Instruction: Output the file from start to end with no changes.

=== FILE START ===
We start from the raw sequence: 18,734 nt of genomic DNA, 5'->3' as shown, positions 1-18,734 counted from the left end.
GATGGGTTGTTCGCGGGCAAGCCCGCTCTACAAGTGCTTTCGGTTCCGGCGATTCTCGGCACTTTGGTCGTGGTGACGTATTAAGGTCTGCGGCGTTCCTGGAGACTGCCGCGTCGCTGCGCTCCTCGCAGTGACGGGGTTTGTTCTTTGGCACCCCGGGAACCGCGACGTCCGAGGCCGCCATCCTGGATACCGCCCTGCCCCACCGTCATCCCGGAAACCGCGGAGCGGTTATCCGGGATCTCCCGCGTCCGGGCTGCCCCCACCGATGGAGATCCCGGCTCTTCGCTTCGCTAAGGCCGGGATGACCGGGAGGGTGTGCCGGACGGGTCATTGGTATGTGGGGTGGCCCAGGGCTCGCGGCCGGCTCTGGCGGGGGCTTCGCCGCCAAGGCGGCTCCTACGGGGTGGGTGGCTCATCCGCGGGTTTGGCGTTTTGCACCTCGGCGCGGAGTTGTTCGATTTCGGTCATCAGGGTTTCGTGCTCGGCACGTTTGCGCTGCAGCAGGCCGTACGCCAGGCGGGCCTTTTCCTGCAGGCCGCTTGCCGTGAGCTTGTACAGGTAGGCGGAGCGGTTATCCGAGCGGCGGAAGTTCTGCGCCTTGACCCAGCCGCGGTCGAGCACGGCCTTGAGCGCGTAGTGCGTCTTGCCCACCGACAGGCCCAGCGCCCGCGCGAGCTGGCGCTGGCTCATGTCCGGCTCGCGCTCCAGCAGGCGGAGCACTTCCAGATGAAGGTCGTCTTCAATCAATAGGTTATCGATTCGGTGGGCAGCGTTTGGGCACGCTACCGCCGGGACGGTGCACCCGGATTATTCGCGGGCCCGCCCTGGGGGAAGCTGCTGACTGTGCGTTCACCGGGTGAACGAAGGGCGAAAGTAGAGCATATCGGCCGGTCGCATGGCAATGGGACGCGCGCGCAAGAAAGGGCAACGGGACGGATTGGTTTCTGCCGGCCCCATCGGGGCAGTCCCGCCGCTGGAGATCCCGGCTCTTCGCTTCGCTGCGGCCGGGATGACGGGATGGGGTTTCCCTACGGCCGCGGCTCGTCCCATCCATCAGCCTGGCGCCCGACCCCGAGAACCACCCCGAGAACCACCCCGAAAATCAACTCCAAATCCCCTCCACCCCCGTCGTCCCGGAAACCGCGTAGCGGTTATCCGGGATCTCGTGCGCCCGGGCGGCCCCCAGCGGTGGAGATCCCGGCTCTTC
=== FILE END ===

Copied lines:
We start from the raw sequence: 18,734 nt of genomic DNA, 5'->3' as shown, positions 1-18,734 counted from the left end.
GATGGGTTGTTCGCGGGCAAGCCCGCTCTACAAGTGCTTTCGGTTCCGGCGATTCTCGGCACTTTGGTCGTGGTGACGTATTAAGGTCTGCGGCGTTCCTGGAGACTGCCGCGTCGCTGCGCTCCTCGCAGTGACGGGGTTTGTTCTTTGGCACCCCGGGAACCGCGACGTCCGAGGCCGCCATCCTGGATACCGCCCTGCCCCACCGTCATCCCGGAAACCGCGGAGCGGTTATCCGGGATCTCCCGCGTCCGGGCTGCCCCCACCGATGGAGATCCCGGCTCTTCGCTTCGCTAAGGCCGGGATGACCGGGAGGGTGTGCCGGACGGGTCATTGGTATGTGGGGTGGCCCAGGGCTCGCGGCCGGCTCTGGCGGGGGCTTCGCCGCCAAGGCGGCTCCTACGGGGTGGGTGGCTCATCCGCGGGTTTGGCGTTTTGCACCTCGGCGCGGAGTTGTTCGATTTCGGTCATCAGGGTTTCGTGCTCGGCACGTTTGCGCTGCAGCAGGCCGTACGCCAGGCGGGCCTTTTCCTGCAGGCCGCTTGCCGTGAGCTTGTACAGGTAGGCGGAGCGGTTATCCGAGCGGCGGAAGTTCTGCGCCTTGACCCAGCCGCGGTCGAGCACGGCCTTGAGCGCGTAGTGCGTCTTGCCCACCGACAGGCCCAGCGCCCGCGCGAGCTGGCGCTGGCTCATGTCCGGCTCGCGCTCCAGCAGGCGGAGCACTTCCAGATGAAGGTCGTCTTCAATCAATAGGTTATCGATTCGGTGGGCAGCGTTTGGGCACGCTACCGCCGGGACGGTGCACCCGGATTATTCGCGGGCCCGCCCTGGGGGAAGCTGCTGACTGTGCGTTCACCGGGTGAACGAAGGGCGAAAGTAGAGCATATCGGCCGGTCGCATGGCAATGGGACGCGCGCGCAAGAAAGGGCAACGGGACGGATTGGTTTCTGCCGGCCCCATCGGGGCAGTCCCGCCGCTGGAGATCCCGGCTCTTCGCTTCGCTGCGGCCGGGATGACGGGATGGGGTTTCCCTACGGCCGCGGCTCGTCCCATCCATCAGCCTGGCGCCCGACCCCGAGAACCACCCCGAGAACCACCCCGAAAATCAACTCCAAATCCCCTCCACCCCCGTCGTCCCGGAAACCGCGTAGCGGTTATCCGGGATCTCGTGCGCCCGGGCGGCCCCCAGCGGTGGAGATCCCGGCTCTTC